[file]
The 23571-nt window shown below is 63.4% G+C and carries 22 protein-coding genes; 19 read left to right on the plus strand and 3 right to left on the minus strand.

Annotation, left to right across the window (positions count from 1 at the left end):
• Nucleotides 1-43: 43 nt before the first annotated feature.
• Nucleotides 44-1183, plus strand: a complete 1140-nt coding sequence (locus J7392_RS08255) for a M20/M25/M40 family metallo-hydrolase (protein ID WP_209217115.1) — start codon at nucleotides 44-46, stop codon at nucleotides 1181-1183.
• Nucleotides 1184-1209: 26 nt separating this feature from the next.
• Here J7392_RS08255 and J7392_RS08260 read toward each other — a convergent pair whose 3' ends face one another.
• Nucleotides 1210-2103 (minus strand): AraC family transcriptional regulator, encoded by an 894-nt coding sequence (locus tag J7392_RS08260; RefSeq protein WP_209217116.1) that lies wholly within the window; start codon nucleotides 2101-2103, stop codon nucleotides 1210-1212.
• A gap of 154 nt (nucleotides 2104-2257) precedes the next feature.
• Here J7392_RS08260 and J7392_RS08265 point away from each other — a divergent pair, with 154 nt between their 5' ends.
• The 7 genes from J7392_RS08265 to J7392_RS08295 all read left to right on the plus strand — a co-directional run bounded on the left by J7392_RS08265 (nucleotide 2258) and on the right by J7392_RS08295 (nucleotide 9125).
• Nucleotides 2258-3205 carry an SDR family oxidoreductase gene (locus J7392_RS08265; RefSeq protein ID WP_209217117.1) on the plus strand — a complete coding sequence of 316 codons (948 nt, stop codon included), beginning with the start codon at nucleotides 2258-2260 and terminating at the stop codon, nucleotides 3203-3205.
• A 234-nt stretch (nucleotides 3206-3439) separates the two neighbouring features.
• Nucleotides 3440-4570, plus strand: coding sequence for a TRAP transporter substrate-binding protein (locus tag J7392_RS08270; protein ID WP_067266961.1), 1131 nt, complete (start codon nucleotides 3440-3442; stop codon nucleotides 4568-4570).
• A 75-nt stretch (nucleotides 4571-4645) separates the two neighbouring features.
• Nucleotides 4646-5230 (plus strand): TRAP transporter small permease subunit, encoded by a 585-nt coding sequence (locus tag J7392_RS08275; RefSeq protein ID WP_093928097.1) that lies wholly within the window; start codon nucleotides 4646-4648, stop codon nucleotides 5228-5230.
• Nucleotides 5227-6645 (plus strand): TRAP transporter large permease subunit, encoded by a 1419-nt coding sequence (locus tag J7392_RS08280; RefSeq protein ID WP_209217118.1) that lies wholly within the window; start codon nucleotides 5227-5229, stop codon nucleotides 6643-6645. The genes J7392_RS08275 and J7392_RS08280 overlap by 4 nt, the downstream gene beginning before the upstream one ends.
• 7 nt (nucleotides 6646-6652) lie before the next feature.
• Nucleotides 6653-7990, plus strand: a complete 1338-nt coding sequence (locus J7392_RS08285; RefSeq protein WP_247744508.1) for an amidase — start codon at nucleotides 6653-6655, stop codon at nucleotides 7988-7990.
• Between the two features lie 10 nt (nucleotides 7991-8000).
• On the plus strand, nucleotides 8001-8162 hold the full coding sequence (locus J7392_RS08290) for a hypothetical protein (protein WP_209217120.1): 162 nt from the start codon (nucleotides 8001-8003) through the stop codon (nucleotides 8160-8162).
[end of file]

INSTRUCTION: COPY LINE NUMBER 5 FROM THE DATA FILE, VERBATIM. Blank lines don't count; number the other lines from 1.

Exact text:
• Nucleotides 1184-1209: 26 nt separating this feature from the next.